Neneh McIvor of the Cape York Leaders Program

Emerging First Nations Leaders: Neneh McIvor

The Cape York Leaders Program, or CYLP, provides Cape York youth with opportunities for secondary and tertiary education. It also enhances their innate leadership qualities and equips them with the skills needed to return to their communities, as young adults, who can bring about meaningful change. Within CYLP is the Academic Leaders initiative, which pairs motivated Indigenous students with scholarships to reputable secondary schools and universities. Maintaining strong connections to culture, family and home communities is an integral component of the initiative, as is forging new friendships and opportunities for mentorship. The students have diverse perspectives, ambitions, and values. Our ‘Emerging First Nations Leaders’ series gives a space and a platform for their voices.

Neneh McIvor is a young Indigenous woman from Cooktown, Queensland. She has participated with CYLP since 2019 and is currently completing her final year of high school at Clayfield College in Brisbane. Neneh chose Clayfield College to follow in her older sisters footsteps, a person she describes as her “role model”. Neneh is one of the senior CYLP students at Clayfield College, and she has embraced her role as a mentor of the younger students. When we met with her, she was proudly announcing everyone’s results from the recent school athletics carnival and encouraging the other girls to be proud of their efforts.


What was life like growing up in Cooktown?

We had lots of fun; it was so exciting. We went camping and fishing a lot with dad.

I go home every school holidays. I like hanging out with my family and walking down to the beach. It’s a beautiful place.

My mum’s family is from the Sunshine Coast, so I enjoy visiting there too.


Why did you choose to participate with CYLP?

I saw other kids doing it, including my sister. She was doing so many cool things down here [in Brisbane], like meeting new people from all over the world. I thought ‘oh my gosh, I want to be a part of that’, because it seemed pretty cool and fun. The thought of leaving home for school seemed really interesting.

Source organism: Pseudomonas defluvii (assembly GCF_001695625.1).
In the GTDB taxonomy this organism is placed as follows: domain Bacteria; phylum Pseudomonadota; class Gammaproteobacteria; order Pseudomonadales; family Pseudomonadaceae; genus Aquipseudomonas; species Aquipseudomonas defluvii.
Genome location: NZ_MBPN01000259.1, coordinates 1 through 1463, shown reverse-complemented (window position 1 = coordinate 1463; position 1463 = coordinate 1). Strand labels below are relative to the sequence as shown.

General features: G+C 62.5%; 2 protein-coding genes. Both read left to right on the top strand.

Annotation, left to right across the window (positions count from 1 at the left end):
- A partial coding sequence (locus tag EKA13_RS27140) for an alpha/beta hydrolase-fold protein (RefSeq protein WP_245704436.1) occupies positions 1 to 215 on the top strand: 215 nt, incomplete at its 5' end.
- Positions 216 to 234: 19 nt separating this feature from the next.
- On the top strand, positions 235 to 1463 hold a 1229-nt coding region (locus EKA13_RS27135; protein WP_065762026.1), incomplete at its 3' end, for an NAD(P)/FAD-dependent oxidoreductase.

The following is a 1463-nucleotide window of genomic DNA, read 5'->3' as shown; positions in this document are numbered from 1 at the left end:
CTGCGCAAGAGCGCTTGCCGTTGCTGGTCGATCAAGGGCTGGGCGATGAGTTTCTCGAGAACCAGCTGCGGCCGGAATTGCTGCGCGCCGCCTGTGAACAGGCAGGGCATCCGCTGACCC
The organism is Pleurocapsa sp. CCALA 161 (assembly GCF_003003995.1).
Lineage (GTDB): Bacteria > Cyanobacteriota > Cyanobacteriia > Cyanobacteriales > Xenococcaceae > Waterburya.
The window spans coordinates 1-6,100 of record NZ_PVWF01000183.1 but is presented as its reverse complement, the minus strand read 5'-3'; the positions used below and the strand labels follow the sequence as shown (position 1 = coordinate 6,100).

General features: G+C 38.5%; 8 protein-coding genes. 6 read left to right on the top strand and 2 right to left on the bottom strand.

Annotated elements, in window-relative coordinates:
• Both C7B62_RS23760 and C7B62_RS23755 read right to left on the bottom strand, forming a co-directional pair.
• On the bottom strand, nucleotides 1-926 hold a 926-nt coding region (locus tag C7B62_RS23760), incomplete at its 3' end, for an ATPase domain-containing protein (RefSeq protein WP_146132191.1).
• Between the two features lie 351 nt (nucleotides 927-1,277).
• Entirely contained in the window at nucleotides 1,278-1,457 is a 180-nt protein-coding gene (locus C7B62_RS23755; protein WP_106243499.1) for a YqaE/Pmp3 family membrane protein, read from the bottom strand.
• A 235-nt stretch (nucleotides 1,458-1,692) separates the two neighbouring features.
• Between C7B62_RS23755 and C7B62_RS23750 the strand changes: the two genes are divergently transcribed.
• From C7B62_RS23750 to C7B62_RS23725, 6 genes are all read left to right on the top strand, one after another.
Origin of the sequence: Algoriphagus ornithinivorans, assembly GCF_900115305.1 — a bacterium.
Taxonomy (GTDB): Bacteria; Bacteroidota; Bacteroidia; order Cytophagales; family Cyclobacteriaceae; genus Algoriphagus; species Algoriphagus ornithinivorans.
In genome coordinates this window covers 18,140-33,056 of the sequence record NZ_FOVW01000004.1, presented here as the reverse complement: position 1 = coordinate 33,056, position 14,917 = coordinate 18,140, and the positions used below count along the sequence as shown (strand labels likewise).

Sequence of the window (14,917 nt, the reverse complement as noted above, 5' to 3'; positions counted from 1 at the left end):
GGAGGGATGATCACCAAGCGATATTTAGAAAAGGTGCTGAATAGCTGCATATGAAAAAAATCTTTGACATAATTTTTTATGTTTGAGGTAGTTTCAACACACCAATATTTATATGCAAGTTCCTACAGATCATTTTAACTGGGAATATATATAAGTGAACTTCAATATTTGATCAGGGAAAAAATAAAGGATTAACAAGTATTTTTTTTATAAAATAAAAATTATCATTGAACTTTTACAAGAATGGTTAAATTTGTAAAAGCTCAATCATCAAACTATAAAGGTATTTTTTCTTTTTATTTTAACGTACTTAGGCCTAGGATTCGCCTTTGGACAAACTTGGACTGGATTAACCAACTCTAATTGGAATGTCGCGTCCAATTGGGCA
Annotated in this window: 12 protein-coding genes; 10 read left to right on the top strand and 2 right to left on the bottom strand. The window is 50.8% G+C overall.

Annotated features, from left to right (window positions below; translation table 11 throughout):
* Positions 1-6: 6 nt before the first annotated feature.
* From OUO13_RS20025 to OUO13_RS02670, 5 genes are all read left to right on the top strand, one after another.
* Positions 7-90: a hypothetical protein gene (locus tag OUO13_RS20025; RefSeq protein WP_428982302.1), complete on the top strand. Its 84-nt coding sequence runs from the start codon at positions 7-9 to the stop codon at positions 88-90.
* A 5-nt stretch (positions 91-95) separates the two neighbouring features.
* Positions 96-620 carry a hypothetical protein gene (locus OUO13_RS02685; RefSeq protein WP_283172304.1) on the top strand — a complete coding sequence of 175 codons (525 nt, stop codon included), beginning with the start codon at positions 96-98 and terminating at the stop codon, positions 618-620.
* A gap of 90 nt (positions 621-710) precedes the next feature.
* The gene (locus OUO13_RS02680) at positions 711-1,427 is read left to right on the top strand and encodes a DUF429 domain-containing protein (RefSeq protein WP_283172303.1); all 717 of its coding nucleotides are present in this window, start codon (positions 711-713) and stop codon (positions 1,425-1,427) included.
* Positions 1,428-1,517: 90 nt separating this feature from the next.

You don’t get the same opportunity in Cooktown to meet such a diversity of people as you do here in Brisbane. As part of boarding, I live with lots of different girls from many different cultures. That’s very interesting, because I get to learn a lot of new things. For example, one of my close friends is Indonesian, so I’ve been able to try a lot of Indonesian food. She also introduced me to bubble tea. I’ve also attended a PNG Independence Day event once, which was fun.

I get to watch celebratory days of other students’ cultures. We get to see different dances and performances.

Not being shame means not being afraid to succeed. It means exceeding other people’s expectations of you. Success is a positive thing and it should not be something to make fun of.

Neneh McIvor

Are the other girls here curious about your culture?

Yes, definitely. They are very interested about where I live. They are also eager to celebrate NAIDOC Week, which is great, and different to what my last school was like. There is a lot of mutual respect.

What has your experience been like at Clayfield College so far?

It was hard at first; I was very nervous. I didn’t know what to expect so I felt a little awkward for the first six months. Living in a big city like Brisbane was strange too. It has been good ever since then and I have found living in Brisbane to actually be an interesting experience.

I adapted pretty easily in the end because I have a good support system through CYLP and the school. That helped me overcome any challenges.

What have you learnt or experienced that you didn’t otherwise expect?

I have become so much more confident in the past twelve months. Actually, since starting year 12 I have changed a lot.

CYLP has helped me develop personal leadership skills, such as learning to be more present. I also learnt how to incorporate more people’s perspectives and opinions, to ensure everyone feels respected as part of a team.

What makes a good leader, in your opinion?

Having a willingness to learn about other people and seeking out their ideas. Also, speaking out against things that you believe are wrong. For example, if girls are speaking badly about each other, especially younger girls, I tell them that that’s not a good way to be.

That’s the example I try to set. It’s hard sometimes, but that’s okay.

What kind of leader would you like to be in the future?

I want to be someone that younger people can look up to and say: “I want to be someone like her”.

What would you like to do after you finish high school?

I’d like to possibly study at Griffith University, QUT or Bond University.

I originally wanted to study environmental science, but now I’m thinking of studying urban planning with a link to environmental studies. I like learning about geography and biology.

What is the best advice you have received since starting with CYLP?

To not be shame. The CYLP staff stress that a lot: “Don’t be shame”. Because that’s such a barrier for Indigenous people.

Not being shame means not being afraid to succeed. It means exceeding other people’s expectations of you. Success is a positive thing and it should not be something to make fun of.

What is an issue that you are passionate about?

Indigenous deaths in custody, for sure. There needs to be better medical services for Indigenous people in custody. They are being locked up for really small issues and they don’t deserve to be treated that way. Then suddenly, before you know it, there’s been another death. It’s crazy how quick it happens and it’s crazy how it’s not being noticed by politicians.

Thank you for your time, Neneh.

Thank you.


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